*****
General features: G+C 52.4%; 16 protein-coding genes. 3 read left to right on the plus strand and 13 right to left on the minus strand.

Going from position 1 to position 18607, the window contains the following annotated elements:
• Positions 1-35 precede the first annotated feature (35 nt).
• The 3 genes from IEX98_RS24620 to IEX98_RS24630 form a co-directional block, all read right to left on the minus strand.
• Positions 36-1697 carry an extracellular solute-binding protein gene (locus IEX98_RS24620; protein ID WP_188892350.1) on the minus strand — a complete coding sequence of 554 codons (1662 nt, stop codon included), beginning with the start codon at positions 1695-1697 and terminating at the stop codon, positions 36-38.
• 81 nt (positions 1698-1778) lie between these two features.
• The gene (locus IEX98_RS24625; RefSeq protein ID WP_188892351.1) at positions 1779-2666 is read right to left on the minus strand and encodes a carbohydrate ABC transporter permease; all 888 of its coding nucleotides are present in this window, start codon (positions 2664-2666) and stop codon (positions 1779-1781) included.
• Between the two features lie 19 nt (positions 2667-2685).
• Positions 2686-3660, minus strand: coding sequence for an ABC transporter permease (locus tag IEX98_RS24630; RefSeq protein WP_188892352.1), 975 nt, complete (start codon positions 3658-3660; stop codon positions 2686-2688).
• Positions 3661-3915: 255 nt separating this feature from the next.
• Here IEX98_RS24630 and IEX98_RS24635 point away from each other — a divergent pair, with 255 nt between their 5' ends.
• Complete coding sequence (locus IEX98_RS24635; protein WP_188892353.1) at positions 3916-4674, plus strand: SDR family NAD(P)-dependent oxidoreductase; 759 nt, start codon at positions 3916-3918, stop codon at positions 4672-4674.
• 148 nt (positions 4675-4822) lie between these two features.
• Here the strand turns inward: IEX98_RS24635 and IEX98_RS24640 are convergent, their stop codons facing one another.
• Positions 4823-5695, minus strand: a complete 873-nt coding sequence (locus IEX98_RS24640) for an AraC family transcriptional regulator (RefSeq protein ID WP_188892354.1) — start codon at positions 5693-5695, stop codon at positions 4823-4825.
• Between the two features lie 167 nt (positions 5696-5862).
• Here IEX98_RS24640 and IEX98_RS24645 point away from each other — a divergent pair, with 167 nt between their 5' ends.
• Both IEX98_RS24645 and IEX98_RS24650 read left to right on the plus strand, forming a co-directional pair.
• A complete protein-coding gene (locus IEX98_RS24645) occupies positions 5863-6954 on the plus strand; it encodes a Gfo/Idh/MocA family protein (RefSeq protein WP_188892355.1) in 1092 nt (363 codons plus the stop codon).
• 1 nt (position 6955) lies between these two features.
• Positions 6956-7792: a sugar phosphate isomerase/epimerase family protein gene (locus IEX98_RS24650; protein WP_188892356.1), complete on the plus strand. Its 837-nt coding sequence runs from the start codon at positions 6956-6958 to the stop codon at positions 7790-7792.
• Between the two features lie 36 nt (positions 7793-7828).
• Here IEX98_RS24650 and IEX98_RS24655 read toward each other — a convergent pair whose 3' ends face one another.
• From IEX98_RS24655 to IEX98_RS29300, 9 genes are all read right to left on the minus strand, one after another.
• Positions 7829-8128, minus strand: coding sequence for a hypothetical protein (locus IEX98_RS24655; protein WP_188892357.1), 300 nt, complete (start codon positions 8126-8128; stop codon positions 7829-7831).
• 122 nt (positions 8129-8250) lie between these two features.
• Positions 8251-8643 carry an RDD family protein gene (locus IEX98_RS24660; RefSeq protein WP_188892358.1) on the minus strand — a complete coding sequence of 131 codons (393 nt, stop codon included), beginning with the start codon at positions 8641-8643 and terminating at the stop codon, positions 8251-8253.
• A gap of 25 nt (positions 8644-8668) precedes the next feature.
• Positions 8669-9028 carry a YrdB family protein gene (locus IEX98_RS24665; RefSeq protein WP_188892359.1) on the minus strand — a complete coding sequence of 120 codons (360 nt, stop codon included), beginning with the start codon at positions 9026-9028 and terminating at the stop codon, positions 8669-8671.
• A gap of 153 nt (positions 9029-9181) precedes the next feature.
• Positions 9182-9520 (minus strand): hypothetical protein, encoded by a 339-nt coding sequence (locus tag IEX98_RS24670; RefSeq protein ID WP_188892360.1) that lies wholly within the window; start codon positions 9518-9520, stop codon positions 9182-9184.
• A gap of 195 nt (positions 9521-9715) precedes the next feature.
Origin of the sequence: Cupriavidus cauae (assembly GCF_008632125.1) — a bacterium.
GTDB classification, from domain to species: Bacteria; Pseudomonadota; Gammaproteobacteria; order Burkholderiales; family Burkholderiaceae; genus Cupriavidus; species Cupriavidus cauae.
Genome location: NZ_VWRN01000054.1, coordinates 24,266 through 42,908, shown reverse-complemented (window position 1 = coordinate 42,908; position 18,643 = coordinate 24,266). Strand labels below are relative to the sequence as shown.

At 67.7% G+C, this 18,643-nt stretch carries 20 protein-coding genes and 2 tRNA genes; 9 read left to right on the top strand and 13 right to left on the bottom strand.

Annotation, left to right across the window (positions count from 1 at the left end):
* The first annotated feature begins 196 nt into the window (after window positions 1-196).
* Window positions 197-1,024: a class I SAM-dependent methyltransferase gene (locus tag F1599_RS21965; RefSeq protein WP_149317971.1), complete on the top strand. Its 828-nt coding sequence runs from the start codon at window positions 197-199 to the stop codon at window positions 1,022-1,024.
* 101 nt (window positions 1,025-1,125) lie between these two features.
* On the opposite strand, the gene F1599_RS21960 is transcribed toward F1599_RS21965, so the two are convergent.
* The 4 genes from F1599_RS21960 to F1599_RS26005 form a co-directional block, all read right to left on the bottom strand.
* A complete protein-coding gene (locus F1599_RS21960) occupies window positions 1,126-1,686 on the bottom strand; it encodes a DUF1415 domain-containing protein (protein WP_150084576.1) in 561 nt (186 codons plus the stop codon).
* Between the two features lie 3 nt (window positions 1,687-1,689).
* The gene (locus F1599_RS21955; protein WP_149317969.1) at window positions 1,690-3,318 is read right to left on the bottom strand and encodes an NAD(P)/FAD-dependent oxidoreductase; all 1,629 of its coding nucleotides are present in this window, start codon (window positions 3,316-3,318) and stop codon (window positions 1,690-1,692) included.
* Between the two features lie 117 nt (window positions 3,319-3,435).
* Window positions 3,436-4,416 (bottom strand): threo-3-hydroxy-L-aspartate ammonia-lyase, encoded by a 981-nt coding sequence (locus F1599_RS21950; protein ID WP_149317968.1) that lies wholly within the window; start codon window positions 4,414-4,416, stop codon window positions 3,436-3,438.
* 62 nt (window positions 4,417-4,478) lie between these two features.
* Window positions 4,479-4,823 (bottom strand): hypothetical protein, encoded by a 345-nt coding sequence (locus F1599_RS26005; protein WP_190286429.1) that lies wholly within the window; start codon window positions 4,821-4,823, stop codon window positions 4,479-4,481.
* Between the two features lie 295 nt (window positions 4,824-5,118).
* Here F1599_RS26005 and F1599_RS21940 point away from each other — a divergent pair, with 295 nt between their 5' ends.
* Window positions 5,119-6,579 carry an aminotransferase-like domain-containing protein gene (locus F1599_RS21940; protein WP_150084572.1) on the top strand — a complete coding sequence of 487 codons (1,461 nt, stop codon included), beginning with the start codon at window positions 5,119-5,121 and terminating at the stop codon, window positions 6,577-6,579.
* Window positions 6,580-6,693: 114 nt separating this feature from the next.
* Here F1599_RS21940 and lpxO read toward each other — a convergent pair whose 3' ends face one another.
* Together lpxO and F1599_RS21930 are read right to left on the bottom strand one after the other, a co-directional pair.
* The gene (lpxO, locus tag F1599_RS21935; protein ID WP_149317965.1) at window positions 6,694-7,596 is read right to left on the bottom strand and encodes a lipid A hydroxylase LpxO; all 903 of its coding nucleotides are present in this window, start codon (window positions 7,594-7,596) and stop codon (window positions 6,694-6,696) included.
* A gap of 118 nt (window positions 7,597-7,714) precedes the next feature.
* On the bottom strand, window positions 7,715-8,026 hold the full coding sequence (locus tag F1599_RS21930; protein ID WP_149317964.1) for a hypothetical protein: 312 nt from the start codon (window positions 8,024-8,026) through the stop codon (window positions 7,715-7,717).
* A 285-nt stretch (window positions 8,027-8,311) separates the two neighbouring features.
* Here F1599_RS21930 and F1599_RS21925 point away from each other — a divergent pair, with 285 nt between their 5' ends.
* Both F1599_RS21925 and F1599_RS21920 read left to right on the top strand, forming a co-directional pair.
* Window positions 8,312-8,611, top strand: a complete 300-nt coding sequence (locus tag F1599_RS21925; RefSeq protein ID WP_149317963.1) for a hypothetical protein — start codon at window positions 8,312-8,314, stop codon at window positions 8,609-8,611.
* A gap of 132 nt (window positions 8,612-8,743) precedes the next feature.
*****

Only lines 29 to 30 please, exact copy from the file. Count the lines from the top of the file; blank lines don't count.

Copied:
• Positions 8669-9028 carry a YrdB family protein gene (locus IEX98_RS24665; RefSeq protein WP_188892359.1) on the minus strand — a complete coding sequence of 120 codons (360 nt, stop codon included), beginning with the start codon at positions 9026-9028 and terminating at the stop codon, positions 8669-8671.
• A gap of 153 nt (positions 9029-9181) precedes the next feature.